September is the largest month for wrapping fish, training puppies and other uses for newsprint.
Did Jimmy Carter say this in the last few days, or is the NYT just getting around to acknowledging that it was he who started the practice?
I'm betting the latter. If Jimmeh makes a current statement, it will be to say that HIS domestic spying was lawful and warranted, and Bush's is somehow different and therefore illegal.
November 8, 1980
There is NOTHING to thank Jimmy Carter for.
He used the same powers, that's all.
He is NOT coming out and endorsing what President Bush is doing.
NYT = NY Slimes WPO = Washington Post TRB = Chicago Tribune and LA Slimes
I saw that, but thought it was part of a current article flashing-back to when a Democrat President began the practice. What in the WORLD was I thinking? This IS the New York Times, after all.
After what commie carter did to this country...I'd never thank him for nothing.
From 9/11 Commission Report, 2004
In July 1995, Attorney General Reno issued formal procedures aimed at managing information sharing between Justice Department prosecutors and the FBI. They were developed in a working group led by the Justice Departments Executive Office of National Security, overseen by Deputy Attorney General Jamie Gorelick. These procedures - while requiring the sharing of intelligence information with prosecutors - regulated the manner in which such information could be shared from the intelligence side of the house to the criminal side.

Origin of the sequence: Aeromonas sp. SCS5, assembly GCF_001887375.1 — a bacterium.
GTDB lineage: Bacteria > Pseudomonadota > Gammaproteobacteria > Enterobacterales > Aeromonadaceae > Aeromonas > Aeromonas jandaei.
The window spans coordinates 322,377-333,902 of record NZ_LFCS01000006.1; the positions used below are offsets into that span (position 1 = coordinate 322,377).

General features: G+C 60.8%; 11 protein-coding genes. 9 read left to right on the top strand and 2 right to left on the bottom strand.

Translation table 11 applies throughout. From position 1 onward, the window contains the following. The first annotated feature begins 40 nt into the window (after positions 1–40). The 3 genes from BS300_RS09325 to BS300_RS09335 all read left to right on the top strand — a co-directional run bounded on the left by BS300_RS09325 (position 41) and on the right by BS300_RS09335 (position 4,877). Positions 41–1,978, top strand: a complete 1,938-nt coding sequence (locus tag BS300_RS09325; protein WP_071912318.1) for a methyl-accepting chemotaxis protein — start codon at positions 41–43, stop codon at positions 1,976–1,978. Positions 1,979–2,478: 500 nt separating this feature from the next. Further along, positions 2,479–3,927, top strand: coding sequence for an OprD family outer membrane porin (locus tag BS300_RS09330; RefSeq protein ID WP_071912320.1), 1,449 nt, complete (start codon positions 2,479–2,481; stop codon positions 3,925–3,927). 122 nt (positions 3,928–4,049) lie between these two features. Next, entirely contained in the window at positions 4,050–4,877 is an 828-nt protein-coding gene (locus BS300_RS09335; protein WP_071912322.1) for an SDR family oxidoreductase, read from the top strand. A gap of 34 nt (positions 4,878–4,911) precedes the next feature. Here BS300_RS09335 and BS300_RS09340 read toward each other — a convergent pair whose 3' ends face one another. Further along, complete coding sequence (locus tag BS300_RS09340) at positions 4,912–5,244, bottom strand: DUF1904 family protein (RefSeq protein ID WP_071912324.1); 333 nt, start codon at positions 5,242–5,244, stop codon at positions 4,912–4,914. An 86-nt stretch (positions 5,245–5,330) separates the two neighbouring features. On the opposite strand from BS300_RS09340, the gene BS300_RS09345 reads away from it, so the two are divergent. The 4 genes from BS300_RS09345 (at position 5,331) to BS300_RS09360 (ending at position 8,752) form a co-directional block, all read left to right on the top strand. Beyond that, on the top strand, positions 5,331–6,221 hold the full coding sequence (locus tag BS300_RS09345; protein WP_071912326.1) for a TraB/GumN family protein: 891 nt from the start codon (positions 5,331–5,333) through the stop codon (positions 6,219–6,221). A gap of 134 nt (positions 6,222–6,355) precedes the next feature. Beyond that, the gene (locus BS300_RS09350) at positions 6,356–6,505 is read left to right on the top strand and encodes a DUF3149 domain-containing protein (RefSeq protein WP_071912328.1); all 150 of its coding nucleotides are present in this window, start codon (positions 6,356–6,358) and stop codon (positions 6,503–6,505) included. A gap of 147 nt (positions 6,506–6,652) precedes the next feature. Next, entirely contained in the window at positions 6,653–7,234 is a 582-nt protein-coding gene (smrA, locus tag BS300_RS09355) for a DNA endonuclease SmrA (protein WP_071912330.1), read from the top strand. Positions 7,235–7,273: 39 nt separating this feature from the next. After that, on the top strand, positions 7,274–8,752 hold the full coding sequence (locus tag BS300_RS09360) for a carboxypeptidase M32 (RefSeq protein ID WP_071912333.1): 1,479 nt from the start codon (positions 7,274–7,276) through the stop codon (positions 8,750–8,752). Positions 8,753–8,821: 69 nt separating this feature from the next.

These procedures were almost immediately misunderstood and misapplied. As a result, there was far less information sharing and coordination between the FBI and the Criminal Division in practice than was allowed under the departments procedures. Over time the procedures came to be referred to as the wall. The term the wall is misleading, however, because several factors led to a series of barriers to information sharing that developed.
The Office of Intelligence Policy and Review became the sole gatekeeper for passing information to the Criminal Division. Though Attorney General Renos procedures did not include such a provision, the Office assumed the role anyway, arguing that its position reflected the concerns of Judge Royce Lamberth, then chief judge of the Foreign Intelligence Surveillance Court. The Office threatened that if it could not regulate the flow of information to criminal prosecutors, it would no longer present the FBIs warrant requests to the FISA Court. The information flow withered.
. . . which no true conservative would ever do.
Has such probable cause been claimed in this case? Earlier in the week, Bill Kristol and Gary Schmitt wrote a column defending the President's actions, and their defense specifically argued that the "probable cause" requirement is too stringent. An excerpt:
FISA requires the attorney general to convince the panel that there is "probable cause to believe" that the target of the surveillance is an agent of a foreign power or a terrorist. Yet where is the evidence to support such a finding? Who knows why the person seized in Pakistan was calling these people? Even terrorists make innocent calls and have relationships with folks who are not themselves terrorists.Did Kristol and Schmitt misread the situation? Is there information out there that contradicts them on this?